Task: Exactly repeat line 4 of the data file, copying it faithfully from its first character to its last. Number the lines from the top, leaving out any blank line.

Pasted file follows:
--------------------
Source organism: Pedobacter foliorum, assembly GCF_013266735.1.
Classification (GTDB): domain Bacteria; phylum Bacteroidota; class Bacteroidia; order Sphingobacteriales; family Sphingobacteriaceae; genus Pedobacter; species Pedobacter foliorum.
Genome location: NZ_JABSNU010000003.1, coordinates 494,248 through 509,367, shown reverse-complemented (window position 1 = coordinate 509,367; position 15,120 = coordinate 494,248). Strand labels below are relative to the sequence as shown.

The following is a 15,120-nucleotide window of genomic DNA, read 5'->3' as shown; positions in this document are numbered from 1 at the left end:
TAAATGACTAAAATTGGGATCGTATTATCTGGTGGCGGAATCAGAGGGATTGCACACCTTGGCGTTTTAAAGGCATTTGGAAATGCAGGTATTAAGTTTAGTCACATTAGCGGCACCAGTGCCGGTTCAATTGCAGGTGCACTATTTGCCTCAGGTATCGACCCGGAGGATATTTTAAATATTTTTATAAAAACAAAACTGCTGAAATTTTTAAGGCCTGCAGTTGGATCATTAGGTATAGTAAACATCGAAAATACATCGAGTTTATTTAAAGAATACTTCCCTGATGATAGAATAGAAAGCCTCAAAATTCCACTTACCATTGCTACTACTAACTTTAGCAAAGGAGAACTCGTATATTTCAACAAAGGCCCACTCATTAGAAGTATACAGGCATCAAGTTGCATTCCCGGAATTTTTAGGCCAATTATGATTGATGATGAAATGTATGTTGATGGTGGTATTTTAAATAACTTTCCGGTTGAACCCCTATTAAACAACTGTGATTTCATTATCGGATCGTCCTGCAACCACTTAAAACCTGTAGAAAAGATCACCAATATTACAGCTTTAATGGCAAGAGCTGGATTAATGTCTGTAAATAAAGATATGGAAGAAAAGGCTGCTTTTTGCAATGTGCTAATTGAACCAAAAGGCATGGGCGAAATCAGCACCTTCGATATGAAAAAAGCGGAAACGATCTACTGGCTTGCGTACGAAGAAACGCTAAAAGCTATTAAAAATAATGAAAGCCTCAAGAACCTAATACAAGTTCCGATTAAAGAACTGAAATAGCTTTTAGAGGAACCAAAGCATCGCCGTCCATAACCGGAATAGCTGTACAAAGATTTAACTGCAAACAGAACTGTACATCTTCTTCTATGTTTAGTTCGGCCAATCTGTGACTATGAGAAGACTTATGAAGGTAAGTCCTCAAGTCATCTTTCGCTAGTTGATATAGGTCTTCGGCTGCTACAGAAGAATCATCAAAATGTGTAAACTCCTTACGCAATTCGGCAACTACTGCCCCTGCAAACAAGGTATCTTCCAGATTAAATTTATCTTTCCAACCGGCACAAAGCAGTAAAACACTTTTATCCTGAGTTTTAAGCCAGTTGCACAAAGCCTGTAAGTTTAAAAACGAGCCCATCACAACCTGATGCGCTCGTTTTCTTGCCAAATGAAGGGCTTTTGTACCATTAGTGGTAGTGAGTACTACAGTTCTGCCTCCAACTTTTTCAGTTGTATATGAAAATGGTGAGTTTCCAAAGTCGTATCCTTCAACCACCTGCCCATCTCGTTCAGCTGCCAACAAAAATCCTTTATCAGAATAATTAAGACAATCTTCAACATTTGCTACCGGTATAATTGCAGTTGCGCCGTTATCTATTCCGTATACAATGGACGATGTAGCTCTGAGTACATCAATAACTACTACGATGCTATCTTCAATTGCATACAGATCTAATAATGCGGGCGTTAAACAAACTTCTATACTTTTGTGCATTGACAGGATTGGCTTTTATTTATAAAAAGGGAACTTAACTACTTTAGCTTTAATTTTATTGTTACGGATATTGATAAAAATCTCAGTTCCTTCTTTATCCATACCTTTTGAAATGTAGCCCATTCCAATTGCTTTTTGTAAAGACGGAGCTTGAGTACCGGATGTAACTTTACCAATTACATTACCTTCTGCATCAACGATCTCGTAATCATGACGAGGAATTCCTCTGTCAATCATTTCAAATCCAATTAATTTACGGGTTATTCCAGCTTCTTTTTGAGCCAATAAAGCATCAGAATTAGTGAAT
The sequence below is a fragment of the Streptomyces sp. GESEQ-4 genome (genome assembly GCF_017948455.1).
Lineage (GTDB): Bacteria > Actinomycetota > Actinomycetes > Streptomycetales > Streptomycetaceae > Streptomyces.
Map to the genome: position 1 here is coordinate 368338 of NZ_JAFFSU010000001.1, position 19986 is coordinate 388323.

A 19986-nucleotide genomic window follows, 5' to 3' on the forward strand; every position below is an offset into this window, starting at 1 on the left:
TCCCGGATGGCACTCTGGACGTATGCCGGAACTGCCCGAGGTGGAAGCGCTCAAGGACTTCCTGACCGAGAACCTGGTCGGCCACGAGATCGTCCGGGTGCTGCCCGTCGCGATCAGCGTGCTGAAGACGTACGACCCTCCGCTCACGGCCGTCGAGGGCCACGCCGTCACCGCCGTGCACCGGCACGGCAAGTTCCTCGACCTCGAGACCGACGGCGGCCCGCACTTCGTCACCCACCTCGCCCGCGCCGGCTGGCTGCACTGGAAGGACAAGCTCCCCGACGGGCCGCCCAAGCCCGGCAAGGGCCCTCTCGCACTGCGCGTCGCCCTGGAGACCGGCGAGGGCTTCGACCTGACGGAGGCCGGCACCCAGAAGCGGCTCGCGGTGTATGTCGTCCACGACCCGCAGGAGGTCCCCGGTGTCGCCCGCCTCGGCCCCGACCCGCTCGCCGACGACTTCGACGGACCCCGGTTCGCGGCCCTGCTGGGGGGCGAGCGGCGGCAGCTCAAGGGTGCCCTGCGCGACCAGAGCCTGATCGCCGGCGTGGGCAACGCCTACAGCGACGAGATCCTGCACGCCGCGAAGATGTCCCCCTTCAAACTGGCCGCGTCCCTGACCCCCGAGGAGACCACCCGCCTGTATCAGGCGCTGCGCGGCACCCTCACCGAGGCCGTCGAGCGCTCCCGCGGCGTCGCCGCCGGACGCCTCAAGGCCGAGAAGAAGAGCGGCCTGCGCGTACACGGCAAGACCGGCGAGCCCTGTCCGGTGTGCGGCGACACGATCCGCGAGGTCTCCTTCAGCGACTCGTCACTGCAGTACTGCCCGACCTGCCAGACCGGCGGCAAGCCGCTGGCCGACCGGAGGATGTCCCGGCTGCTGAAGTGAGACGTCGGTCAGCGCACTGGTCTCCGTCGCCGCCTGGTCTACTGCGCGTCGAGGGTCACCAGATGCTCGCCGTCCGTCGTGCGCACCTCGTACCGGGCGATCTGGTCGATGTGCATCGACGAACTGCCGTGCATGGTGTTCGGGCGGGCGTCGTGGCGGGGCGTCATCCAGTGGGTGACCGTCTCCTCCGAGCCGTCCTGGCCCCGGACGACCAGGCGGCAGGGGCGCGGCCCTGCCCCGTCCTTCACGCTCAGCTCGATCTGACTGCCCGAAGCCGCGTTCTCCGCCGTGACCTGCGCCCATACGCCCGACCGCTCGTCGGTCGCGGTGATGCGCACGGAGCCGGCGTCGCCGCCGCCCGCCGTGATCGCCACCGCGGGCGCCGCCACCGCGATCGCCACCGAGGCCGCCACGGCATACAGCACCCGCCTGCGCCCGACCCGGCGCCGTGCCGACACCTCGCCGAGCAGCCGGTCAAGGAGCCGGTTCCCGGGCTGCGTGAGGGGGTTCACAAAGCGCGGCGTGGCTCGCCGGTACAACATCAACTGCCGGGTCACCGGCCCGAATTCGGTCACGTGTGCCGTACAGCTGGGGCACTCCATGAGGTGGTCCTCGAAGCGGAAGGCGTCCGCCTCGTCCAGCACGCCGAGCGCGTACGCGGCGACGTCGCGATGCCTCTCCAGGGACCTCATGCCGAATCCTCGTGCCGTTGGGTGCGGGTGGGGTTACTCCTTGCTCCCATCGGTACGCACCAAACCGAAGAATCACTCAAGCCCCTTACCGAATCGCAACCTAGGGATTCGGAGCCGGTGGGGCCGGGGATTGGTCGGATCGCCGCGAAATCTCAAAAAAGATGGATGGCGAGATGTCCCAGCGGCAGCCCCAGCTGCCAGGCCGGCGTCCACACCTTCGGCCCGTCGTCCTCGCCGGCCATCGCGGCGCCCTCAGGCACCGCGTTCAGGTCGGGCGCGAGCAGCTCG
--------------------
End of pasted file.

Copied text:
The following is a 15,120-nucleotide window of genomic DNA, read 5'->3' as shown; positions in this document are numbered from 1 at the left end: